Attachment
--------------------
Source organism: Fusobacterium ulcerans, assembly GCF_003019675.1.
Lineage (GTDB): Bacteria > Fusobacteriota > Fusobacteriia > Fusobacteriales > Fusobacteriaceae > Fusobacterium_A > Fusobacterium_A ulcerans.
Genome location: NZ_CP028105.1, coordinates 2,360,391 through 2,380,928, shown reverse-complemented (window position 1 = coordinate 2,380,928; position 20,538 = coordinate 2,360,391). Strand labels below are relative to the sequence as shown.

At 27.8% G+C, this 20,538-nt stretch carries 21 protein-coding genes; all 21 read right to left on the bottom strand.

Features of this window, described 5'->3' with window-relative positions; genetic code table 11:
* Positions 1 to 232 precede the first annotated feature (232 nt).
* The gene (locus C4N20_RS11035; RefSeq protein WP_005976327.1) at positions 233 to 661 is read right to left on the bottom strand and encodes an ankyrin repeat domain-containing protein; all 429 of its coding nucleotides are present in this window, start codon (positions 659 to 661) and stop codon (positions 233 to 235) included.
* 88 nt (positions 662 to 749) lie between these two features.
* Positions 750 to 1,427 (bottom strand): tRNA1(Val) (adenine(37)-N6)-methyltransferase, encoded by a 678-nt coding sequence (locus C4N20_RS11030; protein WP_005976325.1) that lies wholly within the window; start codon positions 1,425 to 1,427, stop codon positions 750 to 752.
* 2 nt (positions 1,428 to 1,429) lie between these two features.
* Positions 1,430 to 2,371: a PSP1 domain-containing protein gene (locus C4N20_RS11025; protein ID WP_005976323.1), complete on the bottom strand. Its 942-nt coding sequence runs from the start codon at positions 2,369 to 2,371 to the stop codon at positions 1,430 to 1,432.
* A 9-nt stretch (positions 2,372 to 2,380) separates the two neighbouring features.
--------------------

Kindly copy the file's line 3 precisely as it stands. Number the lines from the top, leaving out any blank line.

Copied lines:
Genome location: NZ_CP028105.1, coordinates 2,360,391 through 2,380,928, shown reverse-complemented (window position 1 = coordinate 2,380,928; position 20,538 = coordinate 2,360,391). Strand labels below are relative to the sequence as shown.